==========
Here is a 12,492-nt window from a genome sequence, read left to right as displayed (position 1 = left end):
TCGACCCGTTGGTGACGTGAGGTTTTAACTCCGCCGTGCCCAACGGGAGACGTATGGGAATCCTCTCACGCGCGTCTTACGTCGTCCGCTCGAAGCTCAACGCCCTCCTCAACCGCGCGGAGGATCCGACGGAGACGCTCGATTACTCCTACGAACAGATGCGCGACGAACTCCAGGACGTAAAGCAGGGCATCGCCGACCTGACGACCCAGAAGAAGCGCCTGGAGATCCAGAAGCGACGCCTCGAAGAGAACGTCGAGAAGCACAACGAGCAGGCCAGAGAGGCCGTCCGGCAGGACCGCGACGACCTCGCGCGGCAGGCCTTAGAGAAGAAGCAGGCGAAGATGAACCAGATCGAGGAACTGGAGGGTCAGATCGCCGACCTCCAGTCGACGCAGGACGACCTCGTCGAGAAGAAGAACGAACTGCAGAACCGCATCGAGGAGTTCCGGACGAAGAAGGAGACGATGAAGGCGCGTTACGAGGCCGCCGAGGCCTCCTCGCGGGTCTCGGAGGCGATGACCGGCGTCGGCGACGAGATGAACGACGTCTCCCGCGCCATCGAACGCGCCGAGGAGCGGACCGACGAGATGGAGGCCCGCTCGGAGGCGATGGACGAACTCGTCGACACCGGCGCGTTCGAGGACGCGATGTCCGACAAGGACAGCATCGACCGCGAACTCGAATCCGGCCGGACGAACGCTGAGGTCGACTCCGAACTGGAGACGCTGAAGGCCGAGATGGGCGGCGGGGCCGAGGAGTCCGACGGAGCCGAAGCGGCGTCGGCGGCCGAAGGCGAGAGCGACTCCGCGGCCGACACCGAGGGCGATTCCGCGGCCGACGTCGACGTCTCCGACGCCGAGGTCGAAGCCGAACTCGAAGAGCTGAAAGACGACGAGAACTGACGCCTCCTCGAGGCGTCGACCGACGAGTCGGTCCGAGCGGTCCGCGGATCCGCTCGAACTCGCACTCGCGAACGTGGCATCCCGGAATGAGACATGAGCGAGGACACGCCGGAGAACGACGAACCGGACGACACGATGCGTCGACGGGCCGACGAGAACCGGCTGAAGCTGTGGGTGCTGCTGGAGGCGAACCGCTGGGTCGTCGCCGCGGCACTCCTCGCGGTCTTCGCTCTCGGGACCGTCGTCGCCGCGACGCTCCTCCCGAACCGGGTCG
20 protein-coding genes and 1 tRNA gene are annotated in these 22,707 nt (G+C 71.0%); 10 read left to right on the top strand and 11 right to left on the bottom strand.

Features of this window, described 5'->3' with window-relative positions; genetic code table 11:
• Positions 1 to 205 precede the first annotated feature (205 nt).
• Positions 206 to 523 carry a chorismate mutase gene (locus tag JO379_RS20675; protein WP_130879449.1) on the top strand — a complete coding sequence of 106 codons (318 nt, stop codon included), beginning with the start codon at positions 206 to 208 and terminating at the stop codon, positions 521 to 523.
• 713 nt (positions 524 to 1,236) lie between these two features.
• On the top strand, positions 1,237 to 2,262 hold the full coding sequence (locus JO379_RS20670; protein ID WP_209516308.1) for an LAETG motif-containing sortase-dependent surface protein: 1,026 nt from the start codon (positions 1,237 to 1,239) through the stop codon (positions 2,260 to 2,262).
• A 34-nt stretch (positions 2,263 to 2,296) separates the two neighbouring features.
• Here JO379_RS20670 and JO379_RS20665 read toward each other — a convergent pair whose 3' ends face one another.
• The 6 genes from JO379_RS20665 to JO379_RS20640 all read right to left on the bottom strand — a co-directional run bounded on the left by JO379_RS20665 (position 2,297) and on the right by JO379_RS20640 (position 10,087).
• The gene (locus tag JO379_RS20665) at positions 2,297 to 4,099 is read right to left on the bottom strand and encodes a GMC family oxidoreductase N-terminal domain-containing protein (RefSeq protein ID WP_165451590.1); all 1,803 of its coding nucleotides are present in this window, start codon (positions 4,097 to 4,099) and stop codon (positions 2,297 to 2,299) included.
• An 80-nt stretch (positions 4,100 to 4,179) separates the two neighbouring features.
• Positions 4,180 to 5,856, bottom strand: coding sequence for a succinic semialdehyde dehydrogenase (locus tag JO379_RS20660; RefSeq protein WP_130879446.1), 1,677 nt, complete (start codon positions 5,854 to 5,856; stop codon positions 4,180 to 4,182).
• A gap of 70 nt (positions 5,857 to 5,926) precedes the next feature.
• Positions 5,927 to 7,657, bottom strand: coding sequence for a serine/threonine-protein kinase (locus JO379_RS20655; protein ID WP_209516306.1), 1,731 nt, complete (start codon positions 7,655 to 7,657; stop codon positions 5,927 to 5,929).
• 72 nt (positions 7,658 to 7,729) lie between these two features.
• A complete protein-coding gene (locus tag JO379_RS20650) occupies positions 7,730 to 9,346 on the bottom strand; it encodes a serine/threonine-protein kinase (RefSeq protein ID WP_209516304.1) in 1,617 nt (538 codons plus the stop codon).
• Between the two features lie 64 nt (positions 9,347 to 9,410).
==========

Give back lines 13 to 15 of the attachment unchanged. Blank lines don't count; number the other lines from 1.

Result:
• An 80-nt stretch (positions 4,100 to 4,179) separates the two neighbouring features.
• Positions 4,180 to 5,856, bottom strand: coding sequence for a succinic semialdehyde dehydrogenase (locus tag JO379_RS20660; RefSeq protein WP_130879446.1), 1,677 nt, complete (start codon positions 5,854 to 5,856; stop codon positions 4,180 to 4,182).
• A gap of 70 nt (positions 5,857 to 5,926) precedes the next feature.